Dayton Aerospace is a small, veteran-owned, management and technical services consulting firm specializing in hard-to-do tasks requiring deep acquisition, logistics and sustainment expertise. Our experts are all retired senior military officers, US Government civilians or defense industry executives who average over 30 years of experience covering all technical and management disciplines essential to weapon system acquisition and sustainment. Since 1984, we’ve provided both government and industry with a wide range of valuable, cost-effective support throughout the acquisition life cycle, including: special studies and analyses, logistics and sustainment strategy, engineering and technical problem solving, management processes and tools, and proposal strategy and development.
Dayton Aerospace Board of Directors
Dayton Aerospace is owned and managed by the firm’s board of directors.
The Dayton Aerospace story began in 1984. Jim Waite, a retiring US Air Force (USAF) Colonel, envisioned a future where he’d play a lot of golf, but stay engaged in the industry to which he’d devoted his career. After his final active duty assignment as director of contracts, Aeronautical Systems Center (ASC), Wright-Patterson Air Force Base (WPAFB), he settled his family in Dayton, Ohio. He quickly realized that his contributions to the defense acquisition community didn’t have to end. He saw a need, knew he had plenty of valuable experience to offer, and was genuinely passionate about the USAF legacy of excellence in acquiring and sustaining some of the world’s premier aerospace programs. Soon, he recruited fellow retiree, contracting guru, and friend, Colonel Gene Kirchmer, USAF (Ret), and together they formed Dayton Aerospace Associates.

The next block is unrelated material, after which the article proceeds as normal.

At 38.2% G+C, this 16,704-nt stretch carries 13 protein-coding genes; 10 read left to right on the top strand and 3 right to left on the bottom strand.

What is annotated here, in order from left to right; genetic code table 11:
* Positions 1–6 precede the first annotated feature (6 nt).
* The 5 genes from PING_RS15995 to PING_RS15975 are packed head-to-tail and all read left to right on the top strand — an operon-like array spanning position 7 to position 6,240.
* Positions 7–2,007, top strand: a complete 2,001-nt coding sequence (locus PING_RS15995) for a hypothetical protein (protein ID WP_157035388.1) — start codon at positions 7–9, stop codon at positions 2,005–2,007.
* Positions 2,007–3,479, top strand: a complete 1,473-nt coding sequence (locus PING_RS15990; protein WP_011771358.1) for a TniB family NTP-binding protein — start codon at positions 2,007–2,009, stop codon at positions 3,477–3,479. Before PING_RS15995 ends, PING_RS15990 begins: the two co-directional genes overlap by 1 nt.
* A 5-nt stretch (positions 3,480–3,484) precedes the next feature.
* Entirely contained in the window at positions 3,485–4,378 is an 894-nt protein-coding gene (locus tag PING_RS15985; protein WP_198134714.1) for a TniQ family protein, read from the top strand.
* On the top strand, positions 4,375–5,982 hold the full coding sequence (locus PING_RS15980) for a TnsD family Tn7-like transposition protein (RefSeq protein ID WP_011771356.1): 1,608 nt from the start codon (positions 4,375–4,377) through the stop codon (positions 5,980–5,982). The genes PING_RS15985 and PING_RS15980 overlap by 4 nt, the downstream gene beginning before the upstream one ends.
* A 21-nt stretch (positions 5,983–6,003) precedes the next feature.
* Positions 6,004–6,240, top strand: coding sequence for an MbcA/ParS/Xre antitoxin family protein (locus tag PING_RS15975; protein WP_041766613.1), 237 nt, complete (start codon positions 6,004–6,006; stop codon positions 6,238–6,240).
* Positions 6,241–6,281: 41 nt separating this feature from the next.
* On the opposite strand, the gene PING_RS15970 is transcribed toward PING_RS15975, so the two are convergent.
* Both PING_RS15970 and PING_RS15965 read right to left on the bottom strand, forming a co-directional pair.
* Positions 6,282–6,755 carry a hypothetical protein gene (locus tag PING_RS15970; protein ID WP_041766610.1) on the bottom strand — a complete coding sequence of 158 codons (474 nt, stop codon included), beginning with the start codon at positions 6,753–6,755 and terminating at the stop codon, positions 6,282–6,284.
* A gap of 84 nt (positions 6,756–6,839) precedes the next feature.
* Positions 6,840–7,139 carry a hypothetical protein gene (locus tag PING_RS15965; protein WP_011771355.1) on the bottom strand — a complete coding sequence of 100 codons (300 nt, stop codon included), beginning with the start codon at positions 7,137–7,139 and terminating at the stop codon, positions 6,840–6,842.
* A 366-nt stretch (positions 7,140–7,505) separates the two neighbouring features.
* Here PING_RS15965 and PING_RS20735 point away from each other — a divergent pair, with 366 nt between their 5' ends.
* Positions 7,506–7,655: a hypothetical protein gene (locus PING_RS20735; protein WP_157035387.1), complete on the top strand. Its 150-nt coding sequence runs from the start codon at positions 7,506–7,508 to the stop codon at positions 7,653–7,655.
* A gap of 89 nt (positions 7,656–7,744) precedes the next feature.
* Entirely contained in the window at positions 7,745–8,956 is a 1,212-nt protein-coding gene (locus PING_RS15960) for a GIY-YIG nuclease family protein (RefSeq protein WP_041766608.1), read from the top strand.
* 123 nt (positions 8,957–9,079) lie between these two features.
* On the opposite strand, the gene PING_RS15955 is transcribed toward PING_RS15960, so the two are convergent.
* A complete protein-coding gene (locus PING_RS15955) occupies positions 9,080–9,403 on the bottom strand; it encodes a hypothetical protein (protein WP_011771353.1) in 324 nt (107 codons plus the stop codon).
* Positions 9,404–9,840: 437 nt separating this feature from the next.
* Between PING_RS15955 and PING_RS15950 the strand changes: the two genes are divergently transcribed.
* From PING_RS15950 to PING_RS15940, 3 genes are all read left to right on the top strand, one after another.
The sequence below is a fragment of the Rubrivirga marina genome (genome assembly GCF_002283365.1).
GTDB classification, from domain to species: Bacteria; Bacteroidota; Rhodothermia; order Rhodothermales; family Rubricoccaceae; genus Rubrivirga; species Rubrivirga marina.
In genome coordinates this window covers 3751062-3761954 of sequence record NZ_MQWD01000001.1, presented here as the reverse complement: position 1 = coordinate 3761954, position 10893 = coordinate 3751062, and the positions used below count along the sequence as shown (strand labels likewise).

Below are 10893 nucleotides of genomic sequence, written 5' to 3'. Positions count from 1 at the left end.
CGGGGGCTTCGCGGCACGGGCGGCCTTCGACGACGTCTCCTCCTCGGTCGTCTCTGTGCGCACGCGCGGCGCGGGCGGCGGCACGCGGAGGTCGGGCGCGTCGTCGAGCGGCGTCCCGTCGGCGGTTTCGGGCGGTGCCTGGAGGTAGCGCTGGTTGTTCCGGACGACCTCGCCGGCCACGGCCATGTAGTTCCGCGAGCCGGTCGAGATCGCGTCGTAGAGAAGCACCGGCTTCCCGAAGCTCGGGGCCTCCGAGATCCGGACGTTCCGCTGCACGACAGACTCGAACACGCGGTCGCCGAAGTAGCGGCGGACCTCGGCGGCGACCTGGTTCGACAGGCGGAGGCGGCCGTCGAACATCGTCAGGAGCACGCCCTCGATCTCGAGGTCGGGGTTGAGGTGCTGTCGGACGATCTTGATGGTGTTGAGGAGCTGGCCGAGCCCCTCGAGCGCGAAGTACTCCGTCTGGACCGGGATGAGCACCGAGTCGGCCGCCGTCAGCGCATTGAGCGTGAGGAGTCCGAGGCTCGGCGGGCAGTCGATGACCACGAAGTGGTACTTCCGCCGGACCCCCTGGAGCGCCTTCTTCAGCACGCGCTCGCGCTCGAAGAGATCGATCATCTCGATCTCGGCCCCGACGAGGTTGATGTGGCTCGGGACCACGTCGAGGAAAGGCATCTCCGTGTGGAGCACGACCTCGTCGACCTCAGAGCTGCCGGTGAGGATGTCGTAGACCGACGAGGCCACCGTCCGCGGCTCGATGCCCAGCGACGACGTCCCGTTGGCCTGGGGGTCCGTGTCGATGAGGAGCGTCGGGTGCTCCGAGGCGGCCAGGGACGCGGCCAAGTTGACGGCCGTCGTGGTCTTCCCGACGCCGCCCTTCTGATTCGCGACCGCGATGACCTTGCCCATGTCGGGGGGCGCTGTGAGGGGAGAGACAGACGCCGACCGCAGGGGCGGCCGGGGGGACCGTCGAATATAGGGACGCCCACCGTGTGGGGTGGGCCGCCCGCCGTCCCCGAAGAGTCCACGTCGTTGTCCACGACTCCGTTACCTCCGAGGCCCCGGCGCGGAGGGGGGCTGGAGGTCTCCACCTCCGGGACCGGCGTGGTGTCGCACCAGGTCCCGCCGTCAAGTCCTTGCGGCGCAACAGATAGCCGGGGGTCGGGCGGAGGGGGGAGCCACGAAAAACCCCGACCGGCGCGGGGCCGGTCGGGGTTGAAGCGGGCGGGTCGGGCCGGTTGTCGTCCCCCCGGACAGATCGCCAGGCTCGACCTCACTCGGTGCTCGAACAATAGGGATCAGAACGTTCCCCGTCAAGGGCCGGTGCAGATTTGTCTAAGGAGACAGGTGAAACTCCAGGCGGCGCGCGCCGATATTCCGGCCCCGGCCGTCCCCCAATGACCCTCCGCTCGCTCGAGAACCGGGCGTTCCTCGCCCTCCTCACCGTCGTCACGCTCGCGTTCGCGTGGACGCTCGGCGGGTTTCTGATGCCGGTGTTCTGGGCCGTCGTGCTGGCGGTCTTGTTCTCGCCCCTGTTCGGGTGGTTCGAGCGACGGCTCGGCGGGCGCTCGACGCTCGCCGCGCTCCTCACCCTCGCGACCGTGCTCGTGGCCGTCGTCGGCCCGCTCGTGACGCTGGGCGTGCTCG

Working from a small rented office on Woodman Drive with their wives as secretaries, they made their first major company purchase, an IBM Selectric typewriter, and quickly found work facilitating the acquisition process from “the other side.” Industry customers were eager to hear how the process worked from the inside and Jim and Gene had plenty of insight to share; always believing that improving contractors’ knowledge of the government process would increase the likelihood of successfully executed programs down the road—a win/win for everyone.
Over the years, as customer needs and the defense acquisition process evolved, so has Dayton Aerospace. We traded in the typewriter for computers, tweaked the company name, and expanded the company’s capabilities into all functional areas.
Our unique business model has accommodated changes in administration, policy, and focus, all the while maintaining a distinctive company fabric that operates more like a fraternity than a workplace. To this day, Dayton Aerospace continues to attract the highest caliber people in the business and has sustained Jim’s legacy of making meaningful and impressive contributions to the industry.